In addition, a sterile environment is difficult to maintain during the packaging operation. Frequent cleaning of the packaging line, which is time consuming, expensive, and frequently ineffective in preventing microbial contamination, is necessary.
Because these methods cannot be used for all types of beverages and because these methods sometimes do not produce a beverage that is free of microorganisms, preservatives, such as sorbates, benzoates, and organic acids, are often added to inhibit microbial proliferation.
However, when used at the levels necessary to inhibit subsequent microbial proliferation at ambient temperatures, preservatives often contribute an off-flavor to the beverages. But, when used at concentrations sufficiently low to avoid an off-flavor, preservatives are generally unable to effectively inhibit the growth of many food spoilage microorganisms.
Sodium salts of phosphoric acid derivatives, especially food grade sodium hexametaphosphate, have been used with preservatives to enhance the potency of preservatives so that lower levels can be used, thus improving taste. Calderas, U.S. Pat. No. 5,431,940, incorporated herein by reference, for example, discloses the use of polyphosphates in combination with sorbate preservatives in dilute juice beverages having relatively low water hardness.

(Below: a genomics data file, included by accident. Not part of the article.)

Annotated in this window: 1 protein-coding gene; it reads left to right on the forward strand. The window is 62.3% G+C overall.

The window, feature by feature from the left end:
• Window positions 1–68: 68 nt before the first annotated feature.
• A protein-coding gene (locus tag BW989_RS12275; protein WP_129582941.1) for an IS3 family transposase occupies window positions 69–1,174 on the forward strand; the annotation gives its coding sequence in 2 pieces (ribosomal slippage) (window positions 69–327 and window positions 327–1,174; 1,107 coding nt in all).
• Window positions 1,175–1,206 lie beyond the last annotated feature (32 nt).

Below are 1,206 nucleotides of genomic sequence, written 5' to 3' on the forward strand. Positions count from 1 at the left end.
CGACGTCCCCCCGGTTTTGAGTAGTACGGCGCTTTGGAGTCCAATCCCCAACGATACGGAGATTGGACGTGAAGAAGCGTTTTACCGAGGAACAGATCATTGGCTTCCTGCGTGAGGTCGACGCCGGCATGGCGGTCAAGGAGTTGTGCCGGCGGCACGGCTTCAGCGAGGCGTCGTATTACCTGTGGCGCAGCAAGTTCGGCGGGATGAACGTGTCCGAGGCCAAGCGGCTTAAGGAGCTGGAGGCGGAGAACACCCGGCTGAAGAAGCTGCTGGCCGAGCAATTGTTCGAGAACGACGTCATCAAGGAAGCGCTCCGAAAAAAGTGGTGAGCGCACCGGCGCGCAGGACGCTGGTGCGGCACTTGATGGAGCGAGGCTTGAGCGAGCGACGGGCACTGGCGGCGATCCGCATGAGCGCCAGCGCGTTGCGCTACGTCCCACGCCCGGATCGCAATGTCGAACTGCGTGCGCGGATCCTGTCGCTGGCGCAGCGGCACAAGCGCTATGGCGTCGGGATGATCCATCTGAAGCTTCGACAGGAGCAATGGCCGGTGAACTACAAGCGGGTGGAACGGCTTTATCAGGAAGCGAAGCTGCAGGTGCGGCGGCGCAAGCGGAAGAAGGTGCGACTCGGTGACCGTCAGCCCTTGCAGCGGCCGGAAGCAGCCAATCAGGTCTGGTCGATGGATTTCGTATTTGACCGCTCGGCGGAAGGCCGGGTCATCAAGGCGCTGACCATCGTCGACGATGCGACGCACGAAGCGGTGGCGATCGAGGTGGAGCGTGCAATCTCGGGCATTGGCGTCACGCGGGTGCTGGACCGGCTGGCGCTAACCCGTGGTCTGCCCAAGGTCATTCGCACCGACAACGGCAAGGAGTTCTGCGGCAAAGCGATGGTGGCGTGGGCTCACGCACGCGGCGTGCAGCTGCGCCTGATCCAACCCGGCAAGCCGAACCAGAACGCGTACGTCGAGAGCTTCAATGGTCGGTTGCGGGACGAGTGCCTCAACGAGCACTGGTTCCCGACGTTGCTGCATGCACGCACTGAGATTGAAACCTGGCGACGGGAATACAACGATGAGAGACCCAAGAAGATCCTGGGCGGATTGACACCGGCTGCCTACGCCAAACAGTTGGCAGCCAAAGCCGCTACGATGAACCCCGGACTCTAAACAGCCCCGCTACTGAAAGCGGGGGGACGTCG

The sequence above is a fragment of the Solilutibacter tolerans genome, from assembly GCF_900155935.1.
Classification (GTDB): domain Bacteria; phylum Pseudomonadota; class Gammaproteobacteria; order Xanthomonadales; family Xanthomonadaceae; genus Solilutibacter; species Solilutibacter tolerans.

However, addition of sodium salts to beverages increases their sodium content and makes them unacceptable to users who require a low sodium beverage. Commercially available potassium polyphosphate salts, often collectively referred to as “potassium Kurrol's salt,” are highly polymerized, crystalline polyphosphates, typically containing 400 to 20,000 polyphosphates units. Although these materials contain high levels of potassium, they are not acceptable for beverage applications because they contain large amounts of insoluble material. Thus, a need exists for polyphosphate salts that contain a high potassium to sodium ratio and a low level of insoluble material and are effective in controlling microorganisms.
In one embodiment the invention, a beverage containing a mixed sodium potassium polyphosphate glass with a high potassium to sodium ratio and a low level of insoluble material is provided. The mixed sodium-potassium polyphosphate glass has the formula (K,Na)(n+2)O(PO3)n, and contains less than 10% by weight insoluble material. These materials are effective in controlling yeast and mold growth. The beverage comprises about 100 ppm to about 3000 ppm of a polyphosphate.